How to Prepare for an SEO Sales Call
I was born a salesman. Growing up in Texas, my dad made me work at Trader’s Village, selling everything from belt buckles to hatpins (and every other knick-knack you can imagine).
You didn’t need to know much about the product. You just need to know how to haggle prices.
Selling SEO services is different. You must have a thorough understanding of the product/service you represent. And very important, you need to understand how (or if) an SEO effort can benefit the prospects you speak with.
If you’re not one of the agencies that send out a flyer to show the different SEO packages you offer, you’re trying to personalize an approach for your prospects. In my opinion, we should do some heavy lifting before we have our first calls with prospects. This article will provide some thoughts on how you might want to approach the initial call.
Initial questions to ask the prospect
First, I recommend asking your prospect to provide some initial information so you can do the homework for the initial call. It helps if the prospect has already provided you with an RFP detailing scope, internal team capabilities, and availability for the SEO effort. If they haven’t filled out an RFP, you can upload the SEO RFP to my company blog and rename/use it as a template for whatever you might want to provide them .
Instead of this kind of information, you should start by asking (at least) these four questions:
- What do you hope to accomplish with this SEO effort?
- Which competitors do you think are doing well?
- What kind of internal support do you have for this effort?
- What (if anything) have you done historically for SEO? (Maybe they have an activity going on?)
With this information, you can dig deeper and determine how you will shape the appeal.
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Do the research
I start by looking at the prospect’s website. I want to check to see if there is any oddity. Let’s call it a “mini-audit”.
Should you provide “work product” on a sales call? Honestly, I have debated this question for many years. I’ve assumed that people still don’t trust SEOs, and we need to put a little more effort into building trust (and educating). So I see it as “you must give before you receive”. It’s good karma.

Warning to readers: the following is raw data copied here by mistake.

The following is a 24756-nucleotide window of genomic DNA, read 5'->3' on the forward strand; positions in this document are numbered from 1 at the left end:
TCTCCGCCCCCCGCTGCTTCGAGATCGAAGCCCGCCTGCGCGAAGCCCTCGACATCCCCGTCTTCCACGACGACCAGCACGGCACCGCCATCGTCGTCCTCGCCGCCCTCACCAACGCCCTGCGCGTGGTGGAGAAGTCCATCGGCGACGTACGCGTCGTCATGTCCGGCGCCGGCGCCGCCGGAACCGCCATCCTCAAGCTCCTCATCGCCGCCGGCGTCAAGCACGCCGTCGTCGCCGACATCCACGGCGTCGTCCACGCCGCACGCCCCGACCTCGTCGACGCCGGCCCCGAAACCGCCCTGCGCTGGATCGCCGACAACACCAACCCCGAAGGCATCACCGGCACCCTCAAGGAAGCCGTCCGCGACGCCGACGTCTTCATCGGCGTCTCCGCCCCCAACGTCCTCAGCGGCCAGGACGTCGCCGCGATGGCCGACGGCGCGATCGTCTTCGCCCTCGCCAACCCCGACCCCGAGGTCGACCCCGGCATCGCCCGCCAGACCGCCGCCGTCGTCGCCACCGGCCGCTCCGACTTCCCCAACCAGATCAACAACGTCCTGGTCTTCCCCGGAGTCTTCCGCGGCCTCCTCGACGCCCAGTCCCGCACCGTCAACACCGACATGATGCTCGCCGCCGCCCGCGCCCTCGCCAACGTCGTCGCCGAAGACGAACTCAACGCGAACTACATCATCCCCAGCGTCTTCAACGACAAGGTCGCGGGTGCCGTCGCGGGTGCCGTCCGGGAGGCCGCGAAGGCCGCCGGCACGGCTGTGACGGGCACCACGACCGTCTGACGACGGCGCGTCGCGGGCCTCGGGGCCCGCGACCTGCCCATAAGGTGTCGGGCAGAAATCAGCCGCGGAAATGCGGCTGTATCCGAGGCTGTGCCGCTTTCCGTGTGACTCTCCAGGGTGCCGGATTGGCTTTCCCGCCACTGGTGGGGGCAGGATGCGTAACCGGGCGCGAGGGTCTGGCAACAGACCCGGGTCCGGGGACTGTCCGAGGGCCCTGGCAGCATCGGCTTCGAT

What is a mini-audit? Some things:
Run a crawl on the prospect’s website
I use Semrush. I limit the crawl to 500 pages, just enough to get an idea of the “breakage” of their website.
Perform site queries on their domain (and for their competitors)
When you run queries on the site, if you are unfamiliar, you search Google for site:www.sitename.com and/or site:sitename.com. You will see URLs known to Google.
An example of something you might search for would be to find subdomains when searching other than www (e.g. staging.sitename.com). You may find other strange URLs or subdomains in the results, so review them with a critical eye.
Highlighting these opportunities to clean up search results and make their brand shine could lead to a new customer relationship. They will appreciate your ability to be curious.
Study their organic performance
I produce a Semrush Organic Overview report for the prospect and his competitors.
Be sure to filter to exclude any brand mentions:
How much “traffic costs” do they make compared to their competitors? Here’s what it looks like, comparing Travelocity to Expedia:
The “Traffic Cost” metric is Semrush’s attempt to provide a “replacement cost” metric to show the estimated value of your organic presence (i.e., if you were to pay for that traffic through Google Ads , what it could potentially cost you, per month )